Page 2495 - Week 07 - Tuesday, 1 July 2008

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parents who continue caring for or have contact with their young child under six years old and who are not enrolled at school in the detention place, where this is in the best interests of the young child. This is without doubt a positive.

I also agree that the clarifying issues surrounding powers of search and seizure at the detention place in order to ensure a safe detention place are certainly needed, as are clear processes for addressing behaviour breaches through disciplinary processes.

In relation to the new youth detention facility at Bimberi, we certainly hope that it will be a success. We have supported this facility being built. It is clear to me that we need to have a system that looks to take young offenders and genuinely rehabilitate them rather than their ending up in the adult corrections system. That is how the new youth corrections system will be judged.

It is disappointing—and we have raised this on a number of occasions—that even after we build the new facility we do not see any expected reduction in recidivism as a result. I would certainly hope, and I think the community would certainly expect, that, as a result of building a facility which is more appropriate for young offenders—and we are spending a significant amount of taxpayers’ money on this new facility—fewer of them would be reoffending, that the rehabilitation would be more significant and that far fewer young offenders would end up in the adult justice system.

I am not quite sure why the government does not have that as a goal or why in the projections going forward that we would not see it coming down. Certainly, after the new facility has been built, we would expect that but we have not seen any expectation on the part of the government that that indeed will be the case.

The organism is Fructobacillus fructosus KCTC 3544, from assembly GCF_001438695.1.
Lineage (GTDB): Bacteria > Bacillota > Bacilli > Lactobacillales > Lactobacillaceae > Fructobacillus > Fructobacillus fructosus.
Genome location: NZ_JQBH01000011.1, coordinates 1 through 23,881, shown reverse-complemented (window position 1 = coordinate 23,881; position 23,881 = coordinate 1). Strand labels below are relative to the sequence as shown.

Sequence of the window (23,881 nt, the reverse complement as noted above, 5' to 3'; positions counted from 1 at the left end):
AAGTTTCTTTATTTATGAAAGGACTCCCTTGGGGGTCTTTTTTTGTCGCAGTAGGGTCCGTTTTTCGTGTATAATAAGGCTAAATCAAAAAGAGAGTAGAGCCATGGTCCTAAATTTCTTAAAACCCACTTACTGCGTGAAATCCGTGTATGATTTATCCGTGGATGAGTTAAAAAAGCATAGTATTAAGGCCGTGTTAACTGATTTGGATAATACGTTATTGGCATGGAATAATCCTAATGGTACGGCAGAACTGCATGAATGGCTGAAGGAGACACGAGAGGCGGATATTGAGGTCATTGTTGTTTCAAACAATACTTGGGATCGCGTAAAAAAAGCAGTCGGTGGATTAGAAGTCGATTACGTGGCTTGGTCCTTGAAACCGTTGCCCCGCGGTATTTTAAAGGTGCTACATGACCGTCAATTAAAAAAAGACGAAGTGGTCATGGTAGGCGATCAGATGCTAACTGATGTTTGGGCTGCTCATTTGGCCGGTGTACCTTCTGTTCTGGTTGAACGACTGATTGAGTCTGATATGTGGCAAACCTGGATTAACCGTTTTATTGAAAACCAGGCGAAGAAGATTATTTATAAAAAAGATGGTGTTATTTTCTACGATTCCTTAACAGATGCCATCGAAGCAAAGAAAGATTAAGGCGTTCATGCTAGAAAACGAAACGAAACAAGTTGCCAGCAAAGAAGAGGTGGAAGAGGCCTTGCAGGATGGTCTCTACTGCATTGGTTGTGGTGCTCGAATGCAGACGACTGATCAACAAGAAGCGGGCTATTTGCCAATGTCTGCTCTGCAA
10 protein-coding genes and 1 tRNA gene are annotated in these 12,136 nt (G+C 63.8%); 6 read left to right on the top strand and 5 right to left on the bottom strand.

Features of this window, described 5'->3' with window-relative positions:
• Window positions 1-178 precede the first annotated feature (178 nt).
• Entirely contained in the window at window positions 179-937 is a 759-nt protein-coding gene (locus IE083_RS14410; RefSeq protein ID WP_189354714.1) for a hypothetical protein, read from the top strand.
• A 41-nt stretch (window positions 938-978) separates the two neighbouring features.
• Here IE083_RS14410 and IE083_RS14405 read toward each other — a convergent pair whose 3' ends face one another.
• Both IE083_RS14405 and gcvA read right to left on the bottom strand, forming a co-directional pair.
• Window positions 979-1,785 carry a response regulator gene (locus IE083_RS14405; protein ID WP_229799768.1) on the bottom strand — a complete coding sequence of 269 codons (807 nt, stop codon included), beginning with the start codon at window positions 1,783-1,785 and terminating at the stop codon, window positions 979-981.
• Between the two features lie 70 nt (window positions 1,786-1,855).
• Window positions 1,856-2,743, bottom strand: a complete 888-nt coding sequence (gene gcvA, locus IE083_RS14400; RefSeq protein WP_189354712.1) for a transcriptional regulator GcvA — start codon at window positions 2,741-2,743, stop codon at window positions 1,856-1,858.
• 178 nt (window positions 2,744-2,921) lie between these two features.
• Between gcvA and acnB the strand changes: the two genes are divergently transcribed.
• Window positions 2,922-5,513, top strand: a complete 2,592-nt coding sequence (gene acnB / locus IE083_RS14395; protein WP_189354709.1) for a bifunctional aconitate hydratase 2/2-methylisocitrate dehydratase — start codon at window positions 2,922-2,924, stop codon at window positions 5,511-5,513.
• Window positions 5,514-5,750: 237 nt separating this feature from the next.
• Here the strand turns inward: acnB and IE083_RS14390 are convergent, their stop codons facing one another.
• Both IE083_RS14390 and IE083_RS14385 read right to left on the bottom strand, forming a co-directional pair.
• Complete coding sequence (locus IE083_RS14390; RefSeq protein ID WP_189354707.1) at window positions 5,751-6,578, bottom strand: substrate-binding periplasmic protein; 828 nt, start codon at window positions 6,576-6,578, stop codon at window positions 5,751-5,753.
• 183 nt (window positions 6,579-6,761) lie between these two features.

In summary, we do support the bill. It is a very complex piece of legislation and no doubt there will be parts of it that, in practice, do not work, as is the case with virtually all large pieces of legislation. I think it would be incumbent of course on oppositions and governments in future to keep a close eye on the working of it.

The final point to make is that it is not just about what is in the legislation. The legislation provides a framework for dealing with children and young people in a number of different forums. In particular in the issues of youth justice and in care and protection, there is much more to it than having the right legislative framework. We need to make sure that the resourcing is there; we need to make sure that the programs are targeted in the way that they should be; and we need to make sure that those workers who are dealing with this most difficult issue, referring now particularly to care and protection, are adequately resourced and are adequately supported so that, when the community does need to pick up the pieces as it so often does, we are well equipped to do so and do so well.

MS GALLAGHER (Molonglo—Minister for Health, Minister for Children and Young People, Minister for Disability and Community Services, Minister for Women) (4.28), in reply: I welcome speakers’ contributions to the debate today. I appreciate the work that people have put into this legislation and the extent of members’ interest in it. It is a very significant piece of legislation. It is the largest bill, I believe, that has come before the Assembly, dealing with perhaps the most complex

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